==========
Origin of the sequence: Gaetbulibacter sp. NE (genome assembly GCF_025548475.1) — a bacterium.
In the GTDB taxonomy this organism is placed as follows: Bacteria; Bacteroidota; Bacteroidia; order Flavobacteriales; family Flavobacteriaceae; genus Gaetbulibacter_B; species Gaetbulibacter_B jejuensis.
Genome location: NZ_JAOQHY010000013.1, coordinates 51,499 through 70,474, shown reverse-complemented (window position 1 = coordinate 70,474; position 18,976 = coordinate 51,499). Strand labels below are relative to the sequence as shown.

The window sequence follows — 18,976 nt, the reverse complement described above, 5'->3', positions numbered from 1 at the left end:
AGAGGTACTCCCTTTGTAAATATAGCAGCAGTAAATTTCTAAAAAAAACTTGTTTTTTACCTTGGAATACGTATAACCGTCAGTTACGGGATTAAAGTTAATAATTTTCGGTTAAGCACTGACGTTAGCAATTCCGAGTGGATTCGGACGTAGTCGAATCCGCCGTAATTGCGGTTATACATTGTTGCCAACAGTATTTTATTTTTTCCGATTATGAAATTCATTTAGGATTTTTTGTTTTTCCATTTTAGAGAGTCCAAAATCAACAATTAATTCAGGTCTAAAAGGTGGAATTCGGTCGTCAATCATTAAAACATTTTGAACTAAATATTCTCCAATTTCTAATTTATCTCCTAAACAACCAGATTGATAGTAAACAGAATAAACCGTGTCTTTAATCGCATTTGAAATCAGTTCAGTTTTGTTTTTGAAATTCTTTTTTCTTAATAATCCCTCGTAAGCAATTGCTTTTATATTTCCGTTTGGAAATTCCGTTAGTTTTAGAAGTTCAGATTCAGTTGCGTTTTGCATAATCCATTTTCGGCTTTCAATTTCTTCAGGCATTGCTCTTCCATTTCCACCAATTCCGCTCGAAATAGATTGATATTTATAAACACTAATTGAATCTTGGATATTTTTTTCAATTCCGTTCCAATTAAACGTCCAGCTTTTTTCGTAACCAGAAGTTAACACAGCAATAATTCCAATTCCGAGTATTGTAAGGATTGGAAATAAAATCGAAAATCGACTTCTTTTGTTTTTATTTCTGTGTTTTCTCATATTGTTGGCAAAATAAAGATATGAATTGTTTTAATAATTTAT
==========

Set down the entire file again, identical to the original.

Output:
Origin of the sequence: Gaetbulibacter sp. NE (genome assembly GCF_025548475.1) — a bacterium.
In the GTDB taxonomy this organism is placed as follows: Bacteria; Bacteroidota; Bacteroidia; order Flavobacteriales; family Flavobacteriaceae; genus Gaetbulibacter_B; species Gaetbulibacter_B jejuensis.
Genome location: NZ_JAOQHY010000013.1, coordinates 51,499 through 70,474, shown reverse-complemented (window position 1 = coordinate 70,474; position 18,976 = coordinate 51,499). Strand labels below are relative to the sequence as shown.

The window sequence follows — 18,976 nt, the reverse complement described above, 5'->3', positions numbered from 1 at the left end:
AGAGGTACTCCCTTTGTAAATATAGCAGCAGTAAATTTCTAAAAAAAACTTGTTTTTTACCTTGGAATACGTATAACCGTCAGTTACGGGATTAAAGTTAATAATTTTCGGTTAAGCACTGACGTTAGCAATTCCGAGTGGATTCGGACGTAGTCGAATCCGCCGTAATTGCGGTTATACATTGTTGCCAACAGTATTTTATTTTTTCCGATTATGAAATTCATTTAGGATTTTTTGTTTTTCCATTTTAGAGAGTCCAAAATCAACAATTAATTCAGGTCTAAAAGGTGGAATTCGGTCGTCAATCATTAAAACATTTTGAACTAAATATTCTCCAATTTCTAATTTATCTCCTAAACAACCAGATTGATAGTAAACAGAATAAACCGTGTCTTTAATCGCATTTGAAATCAGTTCAGTTTTGTTTTTGAAATTCTTTTTTCTTAATAATCCCTCGTAAGCAATTGCTTTTATATTTCCGTTTGGAAATTCCGTTAGTTTTAGAAGTTCAGATTCAGTTGCGTTTTGCATAATCCATTTTCGGCTTTCAATTTCTTCAGGCATTGCTCTTCCATTTCCACCAATTCCGCTCGAAATAGATTGATATTTATAAACACTAATTGAATCTTGGATATTTTTTTCAATTCCGTTCCAATTAAACGTCCAGCTTTTTTCGTAACCAGAAGTTAACACAGCAATAATTCCAATTCCGAGTATTGTAAGGATTGGAAATAAAATCGAAAATCGACTTCTTTTGTTTTTATTTCTGTGTTTTCTCATATTGTTGGCAAAATAAAGATATGAATTGTTTTAATAATTTAT